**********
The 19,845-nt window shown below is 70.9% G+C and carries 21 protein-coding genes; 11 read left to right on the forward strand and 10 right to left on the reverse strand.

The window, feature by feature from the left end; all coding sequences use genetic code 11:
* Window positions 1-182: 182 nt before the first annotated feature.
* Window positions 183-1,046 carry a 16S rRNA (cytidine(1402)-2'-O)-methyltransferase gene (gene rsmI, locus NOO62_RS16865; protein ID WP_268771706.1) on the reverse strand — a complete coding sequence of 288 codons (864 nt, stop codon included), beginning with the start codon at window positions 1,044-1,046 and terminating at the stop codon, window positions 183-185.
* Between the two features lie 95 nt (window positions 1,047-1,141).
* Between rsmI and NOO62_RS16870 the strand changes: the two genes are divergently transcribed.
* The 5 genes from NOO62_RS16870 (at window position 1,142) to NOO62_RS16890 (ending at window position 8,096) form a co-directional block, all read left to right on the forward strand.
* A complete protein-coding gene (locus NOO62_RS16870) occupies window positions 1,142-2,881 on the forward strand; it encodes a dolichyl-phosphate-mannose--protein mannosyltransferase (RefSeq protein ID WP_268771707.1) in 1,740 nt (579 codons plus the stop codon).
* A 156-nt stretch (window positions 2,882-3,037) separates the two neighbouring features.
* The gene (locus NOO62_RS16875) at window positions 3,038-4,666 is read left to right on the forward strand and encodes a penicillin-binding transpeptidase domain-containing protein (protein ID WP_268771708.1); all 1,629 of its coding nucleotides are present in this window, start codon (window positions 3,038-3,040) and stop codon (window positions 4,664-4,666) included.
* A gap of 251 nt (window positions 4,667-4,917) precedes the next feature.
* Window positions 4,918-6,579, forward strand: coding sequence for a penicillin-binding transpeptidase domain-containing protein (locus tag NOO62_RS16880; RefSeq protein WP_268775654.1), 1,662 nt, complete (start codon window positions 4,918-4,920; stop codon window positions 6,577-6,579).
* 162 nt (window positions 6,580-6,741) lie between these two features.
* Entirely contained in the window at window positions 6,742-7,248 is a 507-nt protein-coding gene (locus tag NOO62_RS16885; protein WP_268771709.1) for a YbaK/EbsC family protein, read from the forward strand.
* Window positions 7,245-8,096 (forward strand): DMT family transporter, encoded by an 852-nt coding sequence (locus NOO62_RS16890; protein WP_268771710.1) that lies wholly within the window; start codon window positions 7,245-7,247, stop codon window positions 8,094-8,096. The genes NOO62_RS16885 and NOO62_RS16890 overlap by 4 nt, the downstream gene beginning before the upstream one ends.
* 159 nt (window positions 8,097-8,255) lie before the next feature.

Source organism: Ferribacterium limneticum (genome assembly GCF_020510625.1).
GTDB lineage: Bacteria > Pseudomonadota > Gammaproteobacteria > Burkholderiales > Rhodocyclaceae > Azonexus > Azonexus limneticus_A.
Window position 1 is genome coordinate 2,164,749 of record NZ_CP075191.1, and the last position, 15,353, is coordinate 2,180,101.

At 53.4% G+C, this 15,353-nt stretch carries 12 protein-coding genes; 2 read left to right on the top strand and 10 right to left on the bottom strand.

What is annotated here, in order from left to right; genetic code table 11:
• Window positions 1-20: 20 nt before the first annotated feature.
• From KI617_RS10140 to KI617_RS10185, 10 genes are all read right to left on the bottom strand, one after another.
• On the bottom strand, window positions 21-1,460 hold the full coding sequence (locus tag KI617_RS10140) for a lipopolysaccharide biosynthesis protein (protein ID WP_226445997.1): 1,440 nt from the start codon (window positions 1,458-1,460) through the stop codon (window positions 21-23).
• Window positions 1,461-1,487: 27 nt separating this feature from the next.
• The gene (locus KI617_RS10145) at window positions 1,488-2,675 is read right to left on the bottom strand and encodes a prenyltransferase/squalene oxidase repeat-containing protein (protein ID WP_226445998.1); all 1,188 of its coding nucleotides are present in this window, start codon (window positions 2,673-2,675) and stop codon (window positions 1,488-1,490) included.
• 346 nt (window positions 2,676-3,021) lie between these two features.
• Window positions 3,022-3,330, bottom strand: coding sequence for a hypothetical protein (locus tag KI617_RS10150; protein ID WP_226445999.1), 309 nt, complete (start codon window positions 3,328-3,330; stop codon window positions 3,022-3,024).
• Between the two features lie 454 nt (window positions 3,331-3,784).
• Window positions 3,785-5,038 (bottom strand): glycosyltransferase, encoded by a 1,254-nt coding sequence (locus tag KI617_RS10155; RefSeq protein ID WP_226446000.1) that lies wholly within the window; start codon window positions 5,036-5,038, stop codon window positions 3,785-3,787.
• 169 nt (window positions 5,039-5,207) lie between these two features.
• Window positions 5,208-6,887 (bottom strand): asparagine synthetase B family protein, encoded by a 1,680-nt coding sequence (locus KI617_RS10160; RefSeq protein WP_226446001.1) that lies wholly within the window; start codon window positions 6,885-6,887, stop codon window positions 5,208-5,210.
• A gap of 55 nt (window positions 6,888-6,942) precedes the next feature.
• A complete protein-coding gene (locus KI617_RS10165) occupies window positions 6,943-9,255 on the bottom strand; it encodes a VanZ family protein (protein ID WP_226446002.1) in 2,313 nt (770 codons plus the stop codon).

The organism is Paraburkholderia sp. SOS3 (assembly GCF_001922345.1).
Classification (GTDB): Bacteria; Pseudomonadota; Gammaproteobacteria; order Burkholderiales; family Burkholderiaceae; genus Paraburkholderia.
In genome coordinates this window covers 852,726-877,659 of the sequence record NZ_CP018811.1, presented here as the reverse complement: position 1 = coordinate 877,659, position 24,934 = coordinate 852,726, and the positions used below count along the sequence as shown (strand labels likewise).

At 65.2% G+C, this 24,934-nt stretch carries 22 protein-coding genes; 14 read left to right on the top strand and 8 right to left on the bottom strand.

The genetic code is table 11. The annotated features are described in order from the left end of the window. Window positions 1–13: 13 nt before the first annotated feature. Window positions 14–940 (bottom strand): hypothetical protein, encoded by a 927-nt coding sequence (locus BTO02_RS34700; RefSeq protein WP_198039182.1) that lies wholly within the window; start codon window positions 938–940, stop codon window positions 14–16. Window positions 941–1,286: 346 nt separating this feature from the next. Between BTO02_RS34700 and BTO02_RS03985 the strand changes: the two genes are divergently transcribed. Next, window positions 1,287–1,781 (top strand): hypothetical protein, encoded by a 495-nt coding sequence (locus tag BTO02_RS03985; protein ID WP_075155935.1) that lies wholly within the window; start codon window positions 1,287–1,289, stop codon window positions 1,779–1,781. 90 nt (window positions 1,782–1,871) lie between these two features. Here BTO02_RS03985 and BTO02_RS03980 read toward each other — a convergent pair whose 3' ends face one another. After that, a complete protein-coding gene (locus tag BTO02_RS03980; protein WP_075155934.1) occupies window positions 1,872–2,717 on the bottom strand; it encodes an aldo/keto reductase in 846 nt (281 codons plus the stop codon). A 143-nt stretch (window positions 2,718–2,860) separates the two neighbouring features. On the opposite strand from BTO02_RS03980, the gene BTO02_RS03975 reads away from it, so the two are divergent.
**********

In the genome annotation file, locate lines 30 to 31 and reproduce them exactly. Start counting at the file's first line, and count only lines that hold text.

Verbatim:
• Window positions 3,785-5,038 (bottom strand): glycosyltransferase, encoded by a 1,254-nt coding sequence (locus tag KI617_RS10155; RefSeq protein ID WP_226446000.1) that lies wholly within the window; start codon window positions 5,036-5,038, stop codon window positions 3,785-3,787.
• 169 nt (window positions 5,039-5,207) lie between these two features.